Page last updated at 16:09 GMT, Friday, 21 August 2009 17:09 UK

UK Chinook 'did come under fire'

Coalition troops
Troops distributed thousands of ballot papers using Chinooks

A British military helicopter was shot at in Afghanistan before it caught fire and made an emergency landing, the Ministry of Defence has confirmed.

The four men on board escaped injury and were rescued by another helicopter crew in the south of the country.

The MoD said it had not ruled out the possibility that the Chinook was brought down by Wednesday's attack.

The ministry said the incident, which took place north of Sangin, was still under investigation.

It said the crew, from RAF Odiham in Hampshire, were forced to make a "heavy landing" because the helicopter's engine caught fire.

The crew are believed to have been on a general security flight unrelated to Thursday's election in Afghanistan.

The aircraft was deliberately destroyed by a coalition airstrike to keep it out of enemy hands.

"The incident is under investigation. There was enemy fire at the time of the landing," a spokesman for the MoD said.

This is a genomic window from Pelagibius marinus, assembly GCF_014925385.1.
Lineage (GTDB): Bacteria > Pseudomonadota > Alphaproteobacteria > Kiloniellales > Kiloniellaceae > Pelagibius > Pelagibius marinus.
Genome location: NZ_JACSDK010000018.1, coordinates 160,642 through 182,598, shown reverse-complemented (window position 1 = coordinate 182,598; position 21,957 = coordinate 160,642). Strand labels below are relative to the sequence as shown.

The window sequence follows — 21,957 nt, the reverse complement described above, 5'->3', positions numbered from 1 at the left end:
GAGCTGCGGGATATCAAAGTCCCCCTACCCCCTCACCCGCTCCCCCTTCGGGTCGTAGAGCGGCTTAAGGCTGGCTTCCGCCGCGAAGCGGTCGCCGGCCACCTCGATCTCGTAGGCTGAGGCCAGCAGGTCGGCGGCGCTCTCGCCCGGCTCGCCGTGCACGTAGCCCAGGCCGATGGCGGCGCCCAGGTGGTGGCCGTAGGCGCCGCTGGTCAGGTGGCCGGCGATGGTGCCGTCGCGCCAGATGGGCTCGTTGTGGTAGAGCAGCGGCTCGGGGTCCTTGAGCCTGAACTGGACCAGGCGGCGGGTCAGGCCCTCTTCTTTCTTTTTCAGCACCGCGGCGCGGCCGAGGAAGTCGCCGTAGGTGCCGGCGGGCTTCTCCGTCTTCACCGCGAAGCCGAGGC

RAF Chinook
Aircrew: 4
Max speed: 185mph [298 km/h]
Length: 51ft [15.5m]
Rotor span: 60ft [18.3m]
Weight: 50,000lbs [22,680kg] max.
Range: About 300 miles
Sources: Boeing, RAF,

The MoD said that in the short term other UK aircraft in the region, and those operated by Nato partners, would be able to cover the "helicopter lift requirement".

"In the medium term, the UK's joint helicopter command is already planning the replacement of this airframe," it said.

An MoD spokesman said British troops had not been involved in any major incidents during elections held on Thursday.

He said British forces had kept a low profile but were on standby close to polling stations in case they were needed to support Afghan security forces.

Coalition forces did help to distribute ballot papers in Afghanistan, using helicopters to reach remote regions of the country.

Offensive operations against the Taliban were halted the night before voting. They are expected to resume soon.

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